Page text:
1. PQ4 NKB3 
2. PQB4
PKN3 
3. NQB3
PQ4 
Move 
White 
Description 
Black 
Description 
1. 
PQ4 
White
moves Pawn to d4 
NKB3 
Black
moves Knight to f6 
2. 
PQB4 
White
moves Pawn to c4 
PKN3 
Black
moves Pawn to g6 
3. 
NQB3 
White
moves Knight to c3 
PQ4 
Black
moves Pawn to d5 
The
ForsythEdwards Notation (FEN for
short), is the standard notation or
method for describing Chess positions or
a particular board position of a Chess
game. It was created in 1883 by newspaper
journalist David Forsyth from Scotland
and slightly extended later by an
American computer scientist Steven J.
Edwards for use in
computer Chess software. The main
purpose of FEN notation files is to provide all the information
required to restart a game from a
desired Chess position.
Typical FEN string showing the Chessboard
initial position:
A FEN string is made up of 6 fields:
FEN strings
contain separators between fields using
blank spaces:
Field #1: Chess pieces setup:
This
field number 1 is comprised of 8 strings
or sections of letters and numbers
separated by slashes ( / ):
Each
string or section represents a rank or a
row of 8 squares of the Chess board
running from left to right and starting
from the uppermost section of the board
(black pieces).
Every rank is filled up with letters taken from the standard English names:
“P”= Pawn, “N”= Knight, “B”= Bishop,
“R”= Rook, “Q”= Queen, “K”= King, and
numbers from 1 to 8. White pieces are
identified by uppercase letters (PNBRQK)
and black pieces by lowercase letters
(pnbrqk). Adjacent or contiguous empty
squares are identified with a single
digit number (1 to 8), e.g.: a whole
empty row of 8 squares should be
represented by an “/8/”, not as
“/1/1/1/1/1/1/1/1/” and this also
applies to any other lower amount of
contiguous empty
squares in a row.
The
following image is an alternate way of
visualizing the board with the above FEN
file:
Field #2: Active player or color:
The
field #2 represents the active color or
to indicate which player moves next. Letter “w” means white moves next,
letter “b” means black moves next.

Field #3: Castling availability:
Field #3
(KQkq) indicates castling options for
both colors and can have one or more
letters: “K” (white can castle
Kingside), “Q” (white can castle
Queenside), “k” (black can castle
Kingside), and “q” (black can castle
Queenside). If neither side can castle, this is
“”.
Table below shows all
possible options for field #3:
KQkq 
White and black can castle
either side 
KQk 
White can castle either side,
black kingside 
KQq 
White can castle either side,
black queenside 
Kkq 
White can castle kingside, black
can castle either side 
Kk 
White and black can castle
kingside 
Kq 
White can castle kingside, black
can castle queenside 
KQ 
White can castle either side,
black is not allowed to castle 
K 
White can castle kingside, black
is not allowed to castle 
Qkq 
White can castle queenside,
black can castle either side 
Qk 
White can castle queenside,
black can castle kingside 
Qq 
White and black can castle
queenside 
Q 
White can castle queenside,
black is not allowed to castle 
kq 
Black can castle either side,
white is not allowed to castle 
k 
Black can castle kingside, white
is not allowed to castle 
q 
Black can castle queenside,
white is not allowed to castle 
 
Neither side
is allowed to castle 

Field #4: En passant:
Field
#4 targets the en passant square in algebraic notation
and is the position “behind” the Pawn if
it has just made a twosquare move. If there
is no en passant target square, this is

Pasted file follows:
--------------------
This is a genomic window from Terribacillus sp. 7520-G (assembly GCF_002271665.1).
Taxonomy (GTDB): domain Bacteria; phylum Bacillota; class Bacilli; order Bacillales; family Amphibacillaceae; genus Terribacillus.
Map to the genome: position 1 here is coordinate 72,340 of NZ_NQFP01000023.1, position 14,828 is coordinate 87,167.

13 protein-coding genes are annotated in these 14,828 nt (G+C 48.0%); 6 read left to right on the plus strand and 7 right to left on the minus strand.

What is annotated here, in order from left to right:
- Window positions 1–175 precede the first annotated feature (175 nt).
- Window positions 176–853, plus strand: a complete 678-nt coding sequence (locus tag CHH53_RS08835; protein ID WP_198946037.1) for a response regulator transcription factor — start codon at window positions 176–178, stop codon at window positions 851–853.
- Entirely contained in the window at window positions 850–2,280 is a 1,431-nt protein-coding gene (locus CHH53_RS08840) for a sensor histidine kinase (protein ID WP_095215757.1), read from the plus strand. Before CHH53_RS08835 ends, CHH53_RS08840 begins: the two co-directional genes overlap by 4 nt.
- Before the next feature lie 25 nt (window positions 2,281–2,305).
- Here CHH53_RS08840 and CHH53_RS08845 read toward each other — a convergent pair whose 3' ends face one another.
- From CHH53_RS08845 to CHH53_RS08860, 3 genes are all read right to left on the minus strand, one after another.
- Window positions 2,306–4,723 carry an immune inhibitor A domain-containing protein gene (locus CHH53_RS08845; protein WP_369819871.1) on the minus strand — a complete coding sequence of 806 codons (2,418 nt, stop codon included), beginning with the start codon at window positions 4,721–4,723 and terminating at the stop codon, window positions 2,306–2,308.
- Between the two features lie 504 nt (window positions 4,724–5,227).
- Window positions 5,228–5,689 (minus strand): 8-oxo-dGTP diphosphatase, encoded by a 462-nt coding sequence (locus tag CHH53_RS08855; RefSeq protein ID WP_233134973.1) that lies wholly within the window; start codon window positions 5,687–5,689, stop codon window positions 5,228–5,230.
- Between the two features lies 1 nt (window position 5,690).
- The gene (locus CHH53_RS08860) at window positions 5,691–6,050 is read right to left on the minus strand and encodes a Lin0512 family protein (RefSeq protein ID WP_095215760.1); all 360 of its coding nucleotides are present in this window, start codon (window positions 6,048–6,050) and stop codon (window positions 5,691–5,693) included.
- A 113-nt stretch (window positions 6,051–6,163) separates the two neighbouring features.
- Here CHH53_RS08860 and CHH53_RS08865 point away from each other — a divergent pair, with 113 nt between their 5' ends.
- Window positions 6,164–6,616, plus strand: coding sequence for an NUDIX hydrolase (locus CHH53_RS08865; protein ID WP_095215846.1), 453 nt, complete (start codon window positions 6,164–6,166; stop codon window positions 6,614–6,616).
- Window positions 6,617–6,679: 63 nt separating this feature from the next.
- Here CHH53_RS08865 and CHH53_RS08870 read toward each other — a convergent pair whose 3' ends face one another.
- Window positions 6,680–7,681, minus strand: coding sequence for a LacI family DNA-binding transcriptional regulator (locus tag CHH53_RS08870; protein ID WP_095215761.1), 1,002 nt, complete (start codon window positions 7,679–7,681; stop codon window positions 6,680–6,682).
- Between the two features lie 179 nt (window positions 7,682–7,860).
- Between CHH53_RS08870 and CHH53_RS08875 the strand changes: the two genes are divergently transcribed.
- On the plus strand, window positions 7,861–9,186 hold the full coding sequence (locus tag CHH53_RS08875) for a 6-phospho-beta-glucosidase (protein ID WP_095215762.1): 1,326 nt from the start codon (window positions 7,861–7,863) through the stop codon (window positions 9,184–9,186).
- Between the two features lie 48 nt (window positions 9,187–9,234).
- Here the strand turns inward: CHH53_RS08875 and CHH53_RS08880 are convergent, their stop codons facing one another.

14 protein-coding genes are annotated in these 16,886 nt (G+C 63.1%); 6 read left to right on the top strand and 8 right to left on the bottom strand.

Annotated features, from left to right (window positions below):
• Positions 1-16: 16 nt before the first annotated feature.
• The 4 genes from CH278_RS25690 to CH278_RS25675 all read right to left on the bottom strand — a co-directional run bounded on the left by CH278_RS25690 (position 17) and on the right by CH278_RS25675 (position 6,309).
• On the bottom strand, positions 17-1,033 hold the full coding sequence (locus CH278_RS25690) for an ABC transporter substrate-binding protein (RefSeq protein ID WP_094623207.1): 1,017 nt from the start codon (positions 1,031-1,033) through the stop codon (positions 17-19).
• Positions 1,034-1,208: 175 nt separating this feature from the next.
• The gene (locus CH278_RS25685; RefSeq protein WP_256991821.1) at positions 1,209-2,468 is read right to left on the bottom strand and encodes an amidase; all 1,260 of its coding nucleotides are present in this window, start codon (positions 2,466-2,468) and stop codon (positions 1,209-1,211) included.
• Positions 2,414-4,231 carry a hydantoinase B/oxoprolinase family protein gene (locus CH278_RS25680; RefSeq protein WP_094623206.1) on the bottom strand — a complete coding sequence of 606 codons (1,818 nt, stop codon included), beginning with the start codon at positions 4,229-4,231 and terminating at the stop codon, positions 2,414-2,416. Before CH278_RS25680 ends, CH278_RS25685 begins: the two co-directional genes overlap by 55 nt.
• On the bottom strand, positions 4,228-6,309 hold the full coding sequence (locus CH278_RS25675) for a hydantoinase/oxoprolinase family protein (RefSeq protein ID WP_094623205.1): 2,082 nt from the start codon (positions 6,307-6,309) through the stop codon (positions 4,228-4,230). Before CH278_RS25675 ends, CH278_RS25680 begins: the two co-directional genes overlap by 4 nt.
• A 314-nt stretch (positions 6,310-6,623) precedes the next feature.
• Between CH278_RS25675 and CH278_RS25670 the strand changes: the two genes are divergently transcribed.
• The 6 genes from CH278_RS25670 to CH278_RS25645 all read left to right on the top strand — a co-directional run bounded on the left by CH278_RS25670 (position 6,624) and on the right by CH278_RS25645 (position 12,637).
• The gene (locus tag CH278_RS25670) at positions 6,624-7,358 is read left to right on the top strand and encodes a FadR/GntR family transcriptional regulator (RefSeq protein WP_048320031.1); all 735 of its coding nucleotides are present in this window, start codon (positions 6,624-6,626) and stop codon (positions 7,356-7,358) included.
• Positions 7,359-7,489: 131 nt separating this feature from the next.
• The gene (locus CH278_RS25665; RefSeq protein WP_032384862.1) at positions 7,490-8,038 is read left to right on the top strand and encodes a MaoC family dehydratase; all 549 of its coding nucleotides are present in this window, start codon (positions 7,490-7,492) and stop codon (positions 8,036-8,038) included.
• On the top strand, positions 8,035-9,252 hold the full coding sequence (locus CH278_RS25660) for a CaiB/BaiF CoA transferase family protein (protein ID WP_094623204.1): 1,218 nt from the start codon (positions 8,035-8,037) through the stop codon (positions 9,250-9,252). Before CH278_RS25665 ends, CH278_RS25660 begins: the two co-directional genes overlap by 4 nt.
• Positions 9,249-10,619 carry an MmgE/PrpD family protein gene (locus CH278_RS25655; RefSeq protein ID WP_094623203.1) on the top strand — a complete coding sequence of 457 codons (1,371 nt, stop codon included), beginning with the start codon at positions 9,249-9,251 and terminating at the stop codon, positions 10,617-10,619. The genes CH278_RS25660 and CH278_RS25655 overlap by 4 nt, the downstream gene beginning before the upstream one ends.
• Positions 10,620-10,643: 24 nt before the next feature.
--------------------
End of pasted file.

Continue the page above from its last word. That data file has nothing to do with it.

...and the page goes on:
annotated as “”. Should be recorded regardless of whether there
is a Pawn in position to make an en passant capture.

Field #5: Halfmove clock:
This
field shows the number of halfmoves since the last
Pawn advance or capture. It is used to determine if a draw can be claimed under the fiftymove rule.

Field #6: Fullmove number:
The number of the full moves
or a complete move pair. It starts at 1 and it is incremented after
black’s move.

Regardless of the Chess notation a
player chooses or likes, he should have
the means to write down his Chess moves
and games. In Chess tournaments, players
are required to record the moves in a
Chess score sheet. This effectively
allows players and officials to visually
follow and recreate all moves made
during a game in case there is a
discrepancy or a dispute such as an
illegal move, threefold repetition,
fiftymove rule, etc. Another good reason
for writing down your Chess games is
that enables you to replay your moves
later
for further study and analysis by
pointing out mistakes and improving your
Chess. Fig. 14 below shows a copy of the
original score sheet from “The
Game of the Century” played between
Byrne and Fischer on the Rosenwald
Memorial of 1956 written in Descriptive
notation. 
Score
sheet / Byrne vs. Fischer 
Fig. 14
Click here
to download a printable Chess Score Sheet 
More about Chess
Notation
Promotion
is annotated in Algebraic notation using
an equal sign, e.g., d8=Q. In
Descriptive notation there are several
accepted ways of doing so: with
parentheses: PK8(Q), or a slash:
PK8/Q, or with an equal sign: PK8=Q.
In
Descriptive, the move 1. KPK4 ... can always
be written as 1. PK4 ... since only that Pawn
can move to K4. The normal full
designation for the piece or a file can
be shortened to just the last part
providing this does not produce
ambiguity.
When
annotating moves during a game, the move
number is written first, followed by the
white move and then the black move. When
white or black makes a move and the
sequence needs to be interrupted to
embed a follow up or a commentary, an
ellipsis (...) should be placed to
denote it: Algebraic Notation  12. Bxd6
... (for white) or 12. ... Ne5 (for
black), and in Descriptive notation 
12. BxQ6 ... (white) or 12. ... NK4
(black).
In both
Algebraic and Descriptive notation, when
a player has the option to capture a
piece with two own pieces, e.g., with two
Knights, an extra character should be
added to avoid confusion: Algebraic 
Nfxd4 (if both Knights are on rank 3) or
N6xd4 (if both Knights are on c column),
and in Descriptive notation  N(K)xP and
N(6)xP respectively.